Opponents accuse Netanyahu of bungling the management of the coronavirus pandemic for most of the past year. They say he failed to enforce lockdown restrictions on his ultra-Orthodox political allies, allowing the virus to spread, and point to the still-dire state of the economy and its double-digit unemployment rate. They also say Netanyahu is unfit to rule at a time when he is on trial for multiple corruption charges, a case he dismisses as a witch hunt.

Israelis vote for parties, not individual candidates. No single party list of candidates has been able to form a governing majority in Israel’s 72-year history.

Netanyahu’s Likud party and those led by his rivals will be looking to smaller, allied parties as potential coalition partners. The party that can cobble together a majority coalition gets to form the next government — a process that is expected to take weeks.

Here is a good summary of the personalities and parties involved:

Tuesday’s election was triggered by the disintegration of an emergency government formed last May between Netanyahu and his chief rival to manage the coronavirus pandemic. The alliance was plagued by infighting, and elections were triggered by the government’s failure in December to agree on a budget.

Netanyahu is hoping to form a government with his traditional religious and hard-line nationalist allies. These include a pair of ultra-Orthodox parties and a small religious party that includes openly racist and homophobic candidates.

Netanyahu’s rivals have accused him of causing the past two years of paralysis in hopes of forming a more favorable government that would grant him immunity or protect him from prosecution.

His challengers include Yair Lapid, Israel’s opposition leader whose Yesh Atid party has emerged as the main centrist alternative to Netanyahu.

Netanyahu also faces challenges from a number of onetime allies who have formed their own parties after bitter break-ups with the prime minister.

They include former protege Gideon Saar, who broke away from Likud to form “New Hope.” He says the party is a nationalist alternative unburdened by corruption charges and what he says is a cult of personality that keeps Likud in power.

Yamina party leader Naftali Bennett, another former Netanyahu aide, could emerge as the kingmaker. A hard-line nationalist politician who was formerly Netanyahu’s education and defense minister, Bennett has not ruled out joining a coalition with the embattled prime minister, allowing him to court both sides in future coalition talks.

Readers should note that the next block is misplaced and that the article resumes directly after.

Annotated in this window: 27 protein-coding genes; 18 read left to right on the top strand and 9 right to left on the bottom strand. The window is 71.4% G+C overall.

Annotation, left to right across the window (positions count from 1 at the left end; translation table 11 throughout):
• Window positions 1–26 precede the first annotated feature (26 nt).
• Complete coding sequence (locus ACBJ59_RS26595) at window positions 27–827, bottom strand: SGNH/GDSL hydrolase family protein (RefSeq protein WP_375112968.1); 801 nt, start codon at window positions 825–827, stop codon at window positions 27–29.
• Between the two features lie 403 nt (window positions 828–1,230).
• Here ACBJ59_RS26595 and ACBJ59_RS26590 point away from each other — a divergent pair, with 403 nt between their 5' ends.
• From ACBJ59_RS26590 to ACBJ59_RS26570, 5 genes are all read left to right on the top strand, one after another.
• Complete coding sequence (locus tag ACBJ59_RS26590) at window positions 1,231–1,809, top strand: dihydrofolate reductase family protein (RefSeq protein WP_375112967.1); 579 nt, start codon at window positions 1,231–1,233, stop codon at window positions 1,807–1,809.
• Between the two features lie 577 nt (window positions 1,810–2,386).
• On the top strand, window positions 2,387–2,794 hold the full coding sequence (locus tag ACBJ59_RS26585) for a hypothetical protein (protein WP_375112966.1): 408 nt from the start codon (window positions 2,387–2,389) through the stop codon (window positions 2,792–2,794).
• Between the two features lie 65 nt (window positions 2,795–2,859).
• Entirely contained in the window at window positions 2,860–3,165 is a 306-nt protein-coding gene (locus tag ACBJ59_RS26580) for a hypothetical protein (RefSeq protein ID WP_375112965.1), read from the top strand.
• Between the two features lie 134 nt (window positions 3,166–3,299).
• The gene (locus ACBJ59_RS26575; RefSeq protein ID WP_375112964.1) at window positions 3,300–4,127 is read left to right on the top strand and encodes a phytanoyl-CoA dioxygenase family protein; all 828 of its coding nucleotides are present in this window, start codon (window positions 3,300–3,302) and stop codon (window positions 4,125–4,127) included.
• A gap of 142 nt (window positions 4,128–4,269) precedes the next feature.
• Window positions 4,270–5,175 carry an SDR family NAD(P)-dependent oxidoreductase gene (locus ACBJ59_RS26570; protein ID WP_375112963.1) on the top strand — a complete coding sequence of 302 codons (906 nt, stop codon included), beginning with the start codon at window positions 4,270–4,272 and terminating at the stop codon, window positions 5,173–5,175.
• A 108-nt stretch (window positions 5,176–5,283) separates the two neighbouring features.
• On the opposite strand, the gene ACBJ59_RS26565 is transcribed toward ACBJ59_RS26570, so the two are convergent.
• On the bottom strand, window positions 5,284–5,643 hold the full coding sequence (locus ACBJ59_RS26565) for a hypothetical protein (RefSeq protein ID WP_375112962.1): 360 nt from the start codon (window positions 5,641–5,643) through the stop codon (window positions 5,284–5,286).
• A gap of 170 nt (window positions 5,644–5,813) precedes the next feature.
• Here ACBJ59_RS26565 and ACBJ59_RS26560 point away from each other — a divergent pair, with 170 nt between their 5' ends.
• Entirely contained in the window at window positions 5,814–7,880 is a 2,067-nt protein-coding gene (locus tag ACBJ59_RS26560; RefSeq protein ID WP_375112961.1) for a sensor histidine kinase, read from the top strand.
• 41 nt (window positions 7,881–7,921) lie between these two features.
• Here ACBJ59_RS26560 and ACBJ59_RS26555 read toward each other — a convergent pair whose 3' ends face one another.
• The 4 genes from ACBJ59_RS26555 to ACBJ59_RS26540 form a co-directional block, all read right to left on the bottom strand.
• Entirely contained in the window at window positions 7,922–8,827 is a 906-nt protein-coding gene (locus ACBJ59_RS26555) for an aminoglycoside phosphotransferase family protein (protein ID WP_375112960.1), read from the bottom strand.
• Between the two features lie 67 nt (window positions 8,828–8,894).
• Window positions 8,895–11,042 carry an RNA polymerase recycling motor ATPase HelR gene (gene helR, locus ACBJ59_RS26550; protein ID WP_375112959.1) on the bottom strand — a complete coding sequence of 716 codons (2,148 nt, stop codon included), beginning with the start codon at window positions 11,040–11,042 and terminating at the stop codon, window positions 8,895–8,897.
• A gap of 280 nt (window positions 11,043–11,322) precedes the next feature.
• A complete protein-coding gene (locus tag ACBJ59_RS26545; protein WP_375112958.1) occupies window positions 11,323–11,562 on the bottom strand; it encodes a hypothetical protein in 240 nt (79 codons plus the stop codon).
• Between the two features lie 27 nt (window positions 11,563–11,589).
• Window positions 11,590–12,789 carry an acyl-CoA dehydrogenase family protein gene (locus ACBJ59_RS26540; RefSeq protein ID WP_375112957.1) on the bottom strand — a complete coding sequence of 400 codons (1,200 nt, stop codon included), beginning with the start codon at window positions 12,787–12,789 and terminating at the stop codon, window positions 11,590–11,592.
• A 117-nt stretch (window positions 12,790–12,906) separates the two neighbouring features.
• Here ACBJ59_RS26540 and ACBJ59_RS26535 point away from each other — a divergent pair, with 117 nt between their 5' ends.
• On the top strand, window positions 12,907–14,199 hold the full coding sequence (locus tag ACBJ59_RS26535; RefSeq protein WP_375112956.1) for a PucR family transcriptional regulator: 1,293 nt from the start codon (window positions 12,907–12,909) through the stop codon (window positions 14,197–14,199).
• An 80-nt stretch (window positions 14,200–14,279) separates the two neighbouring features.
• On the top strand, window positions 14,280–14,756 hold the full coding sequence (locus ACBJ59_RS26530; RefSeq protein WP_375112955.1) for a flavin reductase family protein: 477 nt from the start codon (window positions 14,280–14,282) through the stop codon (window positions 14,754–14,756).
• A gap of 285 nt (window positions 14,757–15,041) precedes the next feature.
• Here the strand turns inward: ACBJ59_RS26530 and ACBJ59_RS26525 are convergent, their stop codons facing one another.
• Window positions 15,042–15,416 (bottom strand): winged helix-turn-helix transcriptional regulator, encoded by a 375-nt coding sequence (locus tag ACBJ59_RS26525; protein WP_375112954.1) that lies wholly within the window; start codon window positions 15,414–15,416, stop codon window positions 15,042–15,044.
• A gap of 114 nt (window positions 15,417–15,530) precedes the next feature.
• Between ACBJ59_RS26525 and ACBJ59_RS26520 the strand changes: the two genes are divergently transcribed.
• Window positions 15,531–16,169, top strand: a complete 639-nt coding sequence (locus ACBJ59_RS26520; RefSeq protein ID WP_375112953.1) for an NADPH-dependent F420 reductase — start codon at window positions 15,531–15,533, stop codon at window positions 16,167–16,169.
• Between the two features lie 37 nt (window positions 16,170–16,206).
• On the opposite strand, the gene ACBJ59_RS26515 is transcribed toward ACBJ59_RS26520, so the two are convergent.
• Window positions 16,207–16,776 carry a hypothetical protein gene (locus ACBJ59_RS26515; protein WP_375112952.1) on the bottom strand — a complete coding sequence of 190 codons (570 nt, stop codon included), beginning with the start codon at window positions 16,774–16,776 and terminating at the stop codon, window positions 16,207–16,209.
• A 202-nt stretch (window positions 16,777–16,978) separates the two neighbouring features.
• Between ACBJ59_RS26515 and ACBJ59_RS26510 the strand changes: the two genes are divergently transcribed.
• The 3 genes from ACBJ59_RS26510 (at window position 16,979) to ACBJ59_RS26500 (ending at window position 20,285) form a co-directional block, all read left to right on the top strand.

The personality politics have so overtaken the race that there’s been almost no mention of the Palestinians, after years of frozen peace talks.

If you want to understand how Israel’s convoluted electoral system works, read this article from the Times of Israel: The painfully complicated act of voting in an Israeli election.

For an overview of the candidates, watch this video

A shorter version of the issues at the center of the elections, via the Times of Israel, can be listened at this link.

May the best man or woman win! And may Hashem guide the hand of all the voters and our leaders. Maybe it is symbolic that today is 10th Nissan, the day that the Children of Israel crossed the Jordan into Israel. Maybe today’s vote will represent a modern day version of “crossing the Jordan”, and bring us to stability and peace for at least 4 years if not 40 years!

Posted in Israel news, Slice of Israeli life | Tagged , , , , , , , , , | 1 Comment

The ICC wants to investigate Israel – again

The ICCThe International Criminal Court (the ICC) reminds me of a movie monster that, despite being killed, simply won’t stay dead. After repeated efforts to investigate Israel’s purported “war crimes” and “human rights abuses”, ICC Prosecutor Fatou Bensouda declared that she will not be rushed into investigating Israel.

Yet here we are again. The monster has raised its head and we are entering yet another absurd round, or maybe it’s simply a continuation of an investigation into something that the ICC seems to have decided the outcome already. Last week Israel received a formal letter from the ICC informing it of the war crimes probe against it.

The report said the one-and-a-half page letter briefly laid out the three main areas the probe intends to cover: the 2014 war between Israel and Hamas; Israeli settlement policy; and the 2018 Great March of Return protests, a series of violent demonstrations along Gaza’s border with Israel that left dozens of Palestinians dead.

Israel has 30 days to respond, the report said, adding that Jerusalem is leaning toward doing so after largely refusing to cooperate with The Hague-based international court until now. However, Israel is expected to use its response as an opportunity to once again voice the argument that the ICC has no jurisdiction to hear the case.